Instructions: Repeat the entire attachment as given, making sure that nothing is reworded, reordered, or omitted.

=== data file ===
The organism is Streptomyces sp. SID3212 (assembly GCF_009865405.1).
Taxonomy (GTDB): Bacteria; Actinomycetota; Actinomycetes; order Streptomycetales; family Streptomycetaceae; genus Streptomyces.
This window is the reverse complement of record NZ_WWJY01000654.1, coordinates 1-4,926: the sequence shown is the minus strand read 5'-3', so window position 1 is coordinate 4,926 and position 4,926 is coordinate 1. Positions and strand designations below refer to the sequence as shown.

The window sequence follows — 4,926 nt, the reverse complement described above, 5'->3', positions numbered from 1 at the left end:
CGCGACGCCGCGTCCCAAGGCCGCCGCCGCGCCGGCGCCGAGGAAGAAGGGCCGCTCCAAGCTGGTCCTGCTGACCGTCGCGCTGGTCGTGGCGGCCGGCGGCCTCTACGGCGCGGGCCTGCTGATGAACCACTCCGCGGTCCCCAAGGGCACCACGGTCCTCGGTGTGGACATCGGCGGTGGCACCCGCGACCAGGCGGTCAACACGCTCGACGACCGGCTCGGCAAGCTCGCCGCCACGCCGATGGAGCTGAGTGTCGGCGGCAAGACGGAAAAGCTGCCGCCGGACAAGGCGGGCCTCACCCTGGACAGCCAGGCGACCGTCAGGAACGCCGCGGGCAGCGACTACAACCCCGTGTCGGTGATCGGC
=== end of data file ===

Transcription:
The organism is Streptomyces sp. SID3212 (assembly GCF_009865405.1).
Taxonomy (GTDB): Bacteria; Actinomycetota; Actinomycetes; order Streptomycetales; family Streptomycetaceae; genus Streptomyces.
This window is the reverse complement of record NZ_WWJY01000654.1, coordinates 1-4,926: the sequence shown is the minus strand read 5'-3', so window position 1 is coordinate 4,926 and position 4,926 is coordinate 1. Positions and strand designations below refer to the sequence as shown.

The window sequence follows — 4,926 nt, the reverse complement described above, 5'->3', positions numbered from 1 at the left end:
CGCGACGCCGCGTCCCAAGGCCGCCGCCGCGCCGGCGCCGAGGAAGAAGGGCCGCTCCAAGCTGGTCCTGCTGACCGTCGCGCTGGTCGTGGCGGCCGGCGGCCTCTACGGCGCGGGCCTGCTGATGAACCACTCCGCGGTCCCCAAGGGCACCACGGTCCTCGGTGTGGACATCGGCGGTGGCACCCGCGACCAGGCGGTCAACACGCTCGACGACCGGCTCGGCAAGCTCGCCGCCACGCCGATGGAGCTGAGTGTCGGCGGCAAGACGGAAAAGCTGCCGCCGGACAAGGCGGGCCTCACCCTGGACAGCCAGGCGACCGTCAGGAACGCCGCGGGCAGCGACTACAACCCCGTGTCGGTGATCGGC